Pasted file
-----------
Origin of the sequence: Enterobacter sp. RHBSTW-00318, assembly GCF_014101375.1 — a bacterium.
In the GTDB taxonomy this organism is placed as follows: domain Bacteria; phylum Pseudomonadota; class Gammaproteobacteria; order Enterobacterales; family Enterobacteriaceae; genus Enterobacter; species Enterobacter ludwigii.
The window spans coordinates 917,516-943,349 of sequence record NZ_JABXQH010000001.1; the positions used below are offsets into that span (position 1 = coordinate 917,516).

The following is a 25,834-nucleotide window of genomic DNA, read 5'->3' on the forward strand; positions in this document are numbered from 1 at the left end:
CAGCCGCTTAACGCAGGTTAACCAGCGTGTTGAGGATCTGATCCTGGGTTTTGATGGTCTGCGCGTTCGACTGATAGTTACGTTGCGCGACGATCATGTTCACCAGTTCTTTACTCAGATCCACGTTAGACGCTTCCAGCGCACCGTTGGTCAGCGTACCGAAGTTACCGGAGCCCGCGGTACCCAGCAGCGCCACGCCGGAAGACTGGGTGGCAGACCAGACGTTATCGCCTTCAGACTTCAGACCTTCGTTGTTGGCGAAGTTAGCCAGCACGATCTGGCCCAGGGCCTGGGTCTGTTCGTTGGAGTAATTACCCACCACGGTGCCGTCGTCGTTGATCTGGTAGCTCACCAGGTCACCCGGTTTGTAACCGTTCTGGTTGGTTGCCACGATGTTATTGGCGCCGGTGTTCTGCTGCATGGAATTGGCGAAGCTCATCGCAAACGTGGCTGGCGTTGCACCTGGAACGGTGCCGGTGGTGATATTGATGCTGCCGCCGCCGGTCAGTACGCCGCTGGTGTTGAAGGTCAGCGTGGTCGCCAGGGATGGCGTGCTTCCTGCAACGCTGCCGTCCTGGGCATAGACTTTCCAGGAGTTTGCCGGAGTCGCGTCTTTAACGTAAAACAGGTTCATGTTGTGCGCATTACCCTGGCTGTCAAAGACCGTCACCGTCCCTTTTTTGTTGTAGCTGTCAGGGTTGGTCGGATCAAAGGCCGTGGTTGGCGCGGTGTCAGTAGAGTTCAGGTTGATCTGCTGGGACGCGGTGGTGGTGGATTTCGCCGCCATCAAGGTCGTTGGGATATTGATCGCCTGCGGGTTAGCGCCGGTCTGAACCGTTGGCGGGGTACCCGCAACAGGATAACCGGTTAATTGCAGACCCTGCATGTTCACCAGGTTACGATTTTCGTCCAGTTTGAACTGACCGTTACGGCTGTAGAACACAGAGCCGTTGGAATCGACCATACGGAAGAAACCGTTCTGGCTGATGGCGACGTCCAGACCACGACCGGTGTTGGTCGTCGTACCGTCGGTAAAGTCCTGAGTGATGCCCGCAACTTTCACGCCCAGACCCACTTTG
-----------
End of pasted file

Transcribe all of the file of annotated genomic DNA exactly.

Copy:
Origin of the sequence: Enterobacter sp. RHBSTW-00318, assembly GCF_014101375.1 — a bacterium.
In the GTDB taxonomy this organism is placed as follows: domain Bacteria; phylum Pseudomonadota; class Gammaproteobacteria; order Enterobacterales; family Enterobacteriaceae; genus Enterobacter; species Enterobacter ludwigii.
The window spans coordinates 917,516-943,349 of sequence record NZ_JABXQH010000001.1; the positions used below are offsets into that span (position 1 = coordinate 917,516).

The following is a 25,834-nucleotide window of genomic DNA, read 5'->3' on the forward strand; positions in this document are numbered from 1 at the left end:
CAGCCGCTTAACGCAGGTTAACCAGCGTGTTGAGGATCTGATCCTGGGTTTTGATGGTCTGCGCGTTCGACTGATAGTTACGTTGCGCGACGATCATGTTCACCAGTTCTTTACTCAGATCCACGTTAGACGCTTCCAGCGCACCGTTGGTCAGCGTACCGAAGTTACCGGAGCCCGCGGTACCCAGCAGCGCCACGCCGGAAGACTGGGTGGCAGACCAGACGTTATCGCCTTCAGACTTCAGACCTTCGTTGTTGGCGAAGTTAGCCAGCACGATCTGGCCCAGGGCCTGGGTCTGTTCGTTGGAGTAATTACCCACCACGGTGCCGTCGTCGTTGATCTGGTAGCTCACCAGGTCACCCGGTTTGTAACCGTTCTGGTTGGTTGCCACGATGTTATTGGCGCCGGTGTTCTGCTGCATGGAATTGGCGAAGCTCATCGCAAACGTGGCTGGCGTTGCACCTGGAACGGTGCCGGTGGTGATATTGATGCTGCCGCCGCCGGTCAGTACGCCGCTGGTGTTGAAGGTCAGCGTGGTCGCCAGGGATGGCGTGCTTCCTGCAACGCTGCCGTCCTGGGCATAGACTTTCCAGGAGTTTGCCGGAGTCGCGTCTTTAACGTAAAACAGGTTCATGTTGTGCGCATTACCCTGGCTGTCAAAGACCGTCACCGTCCCTTTTTTGTTGTAGCTGTCAGGGTTGGTCGGATCAAAGGCCGTGGTTGGCGCGGTGTCAGTAGAGTTCAGGTTGATCTGCTGGGACGCGGTGGTGGTGGATTTCGCCGCCATCAAGGTCGTTGGGATATTGATCGCCTGCGGGTTAGCGCCGGTCTGAACCGTTGGCGGGGTACCCGCAACAGGATAACCGGTTAATTGCAGACCCTGCATGTTCACCAGGTTACGATTTTCGTCCAGTTTGAACTGACCGTTACGGCTGTAGAACACAGAGCCGTTGGAATCGACCATACGGAAGAAACCGTTCTGGCTGATGGCGACGTCCAGACCACGACCGGTGTTGGTCGTCGTACCGTCGGTAAAGTCCTGAGTGATGCCCGCAACTTTCACGCCCAGACCCACTTTG